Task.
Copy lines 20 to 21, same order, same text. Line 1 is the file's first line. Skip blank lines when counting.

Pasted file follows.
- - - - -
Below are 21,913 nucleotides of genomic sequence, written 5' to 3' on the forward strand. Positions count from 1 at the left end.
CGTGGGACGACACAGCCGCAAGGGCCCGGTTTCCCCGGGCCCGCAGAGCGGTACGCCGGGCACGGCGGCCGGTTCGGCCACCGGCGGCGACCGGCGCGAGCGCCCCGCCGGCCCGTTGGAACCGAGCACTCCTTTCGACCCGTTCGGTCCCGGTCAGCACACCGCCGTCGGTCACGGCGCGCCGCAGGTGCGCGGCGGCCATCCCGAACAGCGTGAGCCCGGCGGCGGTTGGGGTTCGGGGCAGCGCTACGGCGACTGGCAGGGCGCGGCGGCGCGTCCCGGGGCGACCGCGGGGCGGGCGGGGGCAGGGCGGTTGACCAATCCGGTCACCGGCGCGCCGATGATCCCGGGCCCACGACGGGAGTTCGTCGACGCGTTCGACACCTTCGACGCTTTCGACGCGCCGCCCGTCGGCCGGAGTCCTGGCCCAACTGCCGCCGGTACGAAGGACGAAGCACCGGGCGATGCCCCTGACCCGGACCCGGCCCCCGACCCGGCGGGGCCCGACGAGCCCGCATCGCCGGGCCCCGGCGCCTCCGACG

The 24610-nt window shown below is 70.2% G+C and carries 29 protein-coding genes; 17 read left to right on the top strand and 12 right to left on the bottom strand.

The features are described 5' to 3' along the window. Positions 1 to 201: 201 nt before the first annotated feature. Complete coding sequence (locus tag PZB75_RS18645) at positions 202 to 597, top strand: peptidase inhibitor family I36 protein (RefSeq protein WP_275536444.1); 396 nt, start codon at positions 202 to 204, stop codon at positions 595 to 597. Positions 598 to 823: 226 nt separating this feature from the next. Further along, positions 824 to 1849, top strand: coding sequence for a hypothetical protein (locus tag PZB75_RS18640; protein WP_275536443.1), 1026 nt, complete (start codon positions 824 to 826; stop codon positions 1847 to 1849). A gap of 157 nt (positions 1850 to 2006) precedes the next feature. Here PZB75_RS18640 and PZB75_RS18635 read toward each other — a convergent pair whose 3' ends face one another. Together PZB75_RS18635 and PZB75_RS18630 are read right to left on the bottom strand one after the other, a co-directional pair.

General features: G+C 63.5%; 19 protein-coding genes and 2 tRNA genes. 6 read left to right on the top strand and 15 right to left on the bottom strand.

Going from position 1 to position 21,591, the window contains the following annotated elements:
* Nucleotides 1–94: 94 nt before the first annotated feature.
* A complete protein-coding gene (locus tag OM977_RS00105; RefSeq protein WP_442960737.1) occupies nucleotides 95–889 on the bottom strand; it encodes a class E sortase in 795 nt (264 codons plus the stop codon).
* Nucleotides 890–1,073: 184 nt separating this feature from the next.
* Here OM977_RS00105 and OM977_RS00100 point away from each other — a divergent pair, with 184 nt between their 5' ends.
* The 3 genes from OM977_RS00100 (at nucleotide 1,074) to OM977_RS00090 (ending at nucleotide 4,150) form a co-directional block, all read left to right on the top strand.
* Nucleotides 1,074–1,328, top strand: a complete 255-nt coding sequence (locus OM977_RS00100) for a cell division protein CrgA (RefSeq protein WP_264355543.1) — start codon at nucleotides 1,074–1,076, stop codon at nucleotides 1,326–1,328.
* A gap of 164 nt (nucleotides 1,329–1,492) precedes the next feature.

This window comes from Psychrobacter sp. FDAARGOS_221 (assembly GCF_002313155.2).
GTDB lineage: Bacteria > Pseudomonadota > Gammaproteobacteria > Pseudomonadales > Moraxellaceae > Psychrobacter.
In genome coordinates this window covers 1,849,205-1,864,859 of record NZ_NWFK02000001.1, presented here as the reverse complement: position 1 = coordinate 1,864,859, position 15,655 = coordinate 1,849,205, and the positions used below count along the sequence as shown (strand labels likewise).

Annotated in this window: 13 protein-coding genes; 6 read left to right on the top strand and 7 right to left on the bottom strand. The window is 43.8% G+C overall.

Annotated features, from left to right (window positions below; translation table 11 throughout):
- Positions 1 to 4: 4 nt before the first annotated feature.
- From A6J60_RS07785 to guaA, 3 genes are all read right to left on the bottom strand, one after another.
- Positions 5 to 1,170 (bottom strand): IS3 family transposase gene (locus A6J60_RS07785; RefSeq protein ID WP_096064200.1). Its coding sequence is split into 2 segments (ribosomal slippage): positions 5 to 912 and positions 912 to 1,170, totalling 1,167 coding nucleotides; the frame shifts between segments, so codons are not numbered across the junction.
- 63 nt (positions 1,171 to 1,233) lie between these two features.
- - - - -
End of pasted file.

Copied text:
- From A6J60_RS07785 to guaA, 3 genes are all read right to left on the bottom strand, one after another.
- Positions 5 to 1,170 (bottom strand): IS3 family transposase gene (locus A6J60_RS07785; RefSeq protein ID WP_096064200.1). Its coding sequence is split into 2 segments (ribosomal slippage): positions 5 to 912 and positions 912 to 1,170, totalling 1,167 coding nucleotides; the frame shifts between segments, so codons are not numbered across the junction.